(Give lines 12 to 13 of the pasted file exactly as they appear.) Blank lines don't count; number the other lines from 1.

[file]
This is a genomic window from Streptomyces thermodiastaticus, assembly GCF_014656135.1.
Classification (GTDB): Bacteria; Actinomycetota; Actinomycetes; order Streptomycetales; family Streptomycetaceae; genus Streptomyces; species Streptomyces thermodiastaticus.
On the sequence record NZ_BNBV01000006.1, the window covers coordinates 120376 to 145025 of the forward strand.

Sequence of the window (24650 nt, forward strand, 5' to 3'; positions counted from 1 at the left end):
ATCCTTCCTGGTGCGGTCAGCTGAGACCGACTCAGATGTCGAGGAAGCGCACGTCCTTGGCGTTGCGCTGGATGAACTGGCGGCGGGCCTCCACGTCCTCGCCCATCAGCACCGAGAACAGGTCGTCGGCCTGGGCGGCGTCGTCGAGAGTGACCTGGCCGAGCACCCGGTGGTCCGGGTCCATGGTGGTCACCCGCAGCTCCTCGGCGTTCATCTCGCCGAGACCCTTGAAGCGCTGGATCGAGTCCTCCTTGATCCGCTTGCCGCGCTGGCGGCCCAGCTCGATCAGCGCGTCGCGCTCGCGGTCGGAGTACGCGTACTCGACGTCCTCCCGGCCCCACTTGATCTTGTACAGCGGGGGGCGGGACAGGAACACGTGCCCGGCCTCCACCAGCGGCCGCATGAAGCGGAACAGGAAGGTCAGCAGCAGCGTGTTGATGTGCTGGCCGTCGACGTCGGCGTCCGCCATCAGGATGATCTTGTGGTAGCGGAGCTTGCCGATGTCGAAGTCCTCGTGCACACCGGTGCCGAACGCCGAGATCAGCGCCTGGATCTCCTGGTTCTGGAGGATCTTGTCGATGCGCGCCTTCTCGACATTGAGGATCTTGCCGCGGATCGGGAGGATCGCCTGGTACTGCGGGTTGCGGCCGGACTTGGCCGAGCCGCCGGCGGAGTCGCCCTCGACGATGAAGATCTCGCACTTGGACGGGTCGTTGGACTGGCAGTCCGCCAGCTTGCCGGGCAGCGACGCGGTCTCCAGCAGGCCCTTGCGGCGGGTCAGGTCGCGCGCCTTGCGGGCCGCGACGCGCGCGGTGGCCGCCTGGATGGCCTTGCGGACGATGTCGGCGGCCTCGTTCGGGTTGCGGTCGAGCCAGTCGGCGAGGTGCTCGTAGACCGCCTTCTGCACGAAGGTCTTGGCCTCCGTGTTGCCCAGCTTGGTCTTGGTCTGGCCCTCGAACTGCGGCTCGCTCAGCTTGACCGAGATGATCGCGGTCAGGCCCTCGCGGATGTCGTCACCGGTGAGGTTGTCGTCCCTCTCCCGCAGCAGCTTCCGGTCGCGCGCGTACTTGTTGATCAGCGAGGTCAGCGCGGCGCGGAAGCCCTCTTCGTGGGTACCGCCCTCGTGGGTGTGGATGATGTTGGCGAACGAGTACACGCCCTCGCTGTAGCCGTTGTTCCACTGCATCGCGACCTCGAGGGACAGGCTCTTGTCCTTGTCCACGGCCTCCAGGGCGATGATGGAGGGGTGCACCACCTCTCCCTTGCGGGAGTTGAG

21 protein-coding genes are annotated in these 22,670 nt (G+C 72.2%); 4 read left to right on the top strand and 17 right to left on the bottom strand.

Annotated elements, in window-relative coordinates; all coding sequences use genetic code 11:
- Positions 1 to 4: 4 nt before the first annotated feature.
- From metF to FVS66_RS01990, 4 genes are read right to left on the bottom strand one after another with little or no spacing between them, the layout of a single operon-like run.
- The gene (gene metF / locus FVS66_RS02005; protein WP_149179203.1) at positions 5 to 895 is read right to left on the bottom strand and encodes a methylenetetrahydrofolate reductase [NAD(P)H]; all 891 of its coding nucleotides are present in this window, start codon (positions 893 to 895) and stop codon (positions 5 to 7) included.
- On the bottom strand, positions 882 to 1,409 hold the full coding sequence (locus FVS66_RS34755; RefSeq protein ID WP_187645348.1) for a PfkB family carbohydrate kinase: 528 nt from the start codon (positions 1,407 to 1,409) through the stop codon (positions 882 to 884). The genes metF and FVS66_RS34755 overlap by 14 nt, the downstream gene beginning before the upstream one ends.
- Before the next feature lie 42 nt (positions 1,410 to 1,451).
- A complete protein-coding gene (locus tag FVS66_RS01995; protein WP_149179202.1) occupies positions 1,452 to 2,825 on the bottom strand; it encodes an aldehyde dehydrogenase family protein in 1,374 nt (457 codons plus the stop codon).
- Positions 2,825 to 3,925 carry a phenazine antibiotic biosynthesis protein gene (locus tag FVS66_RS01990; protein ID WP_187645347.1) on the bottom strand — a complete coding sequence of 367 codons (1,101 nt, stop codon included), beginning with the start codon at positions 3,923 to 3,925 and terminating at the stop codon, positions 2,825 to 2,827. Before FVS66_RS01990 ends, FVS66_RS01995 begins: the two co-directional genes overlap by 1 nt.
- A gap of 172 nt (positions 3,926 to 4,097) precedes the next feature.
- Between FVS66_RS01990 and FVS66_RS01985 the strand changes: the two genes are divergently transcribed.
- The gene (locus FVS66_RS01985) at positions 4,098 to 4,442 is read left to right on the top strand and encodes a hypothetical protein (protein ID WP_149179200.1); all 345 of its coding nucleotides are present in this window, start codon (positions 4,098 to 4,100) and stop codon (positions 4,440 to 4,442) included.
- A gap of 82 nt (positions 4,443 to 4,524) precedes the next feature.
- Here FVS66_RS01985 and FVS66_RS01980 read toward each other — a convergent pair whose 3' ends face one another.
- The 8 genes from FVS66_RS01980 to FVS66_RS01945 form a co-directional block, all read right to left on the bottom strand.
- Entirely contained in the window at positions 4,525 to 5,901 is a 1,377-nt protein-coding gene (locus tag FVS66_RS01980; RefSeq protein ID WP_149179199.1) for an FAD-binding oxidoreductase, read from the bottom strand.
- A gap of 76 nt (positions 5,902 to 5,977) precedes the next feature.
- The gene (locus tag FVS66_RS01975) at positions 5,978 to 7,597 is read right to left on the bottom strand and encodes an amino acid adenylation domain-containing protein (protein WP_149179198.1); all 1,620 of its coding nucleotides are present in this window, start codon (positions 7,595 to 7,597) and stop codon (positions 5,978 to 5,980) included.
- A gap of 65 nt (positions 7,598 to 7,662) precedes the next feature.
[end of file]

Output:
- Before the next feature lie 42 nt (positions 1,410 to 1,451).
- A complete protein-coding gene (locus tag FVS66_RS01995; protein WP_149179202.1) occupies positions 1,452 to 2,825 on the bottom strand; it encodes an aldehyde dehydrogenase family protein in 1,374 nt (457 codons plus the stop codon).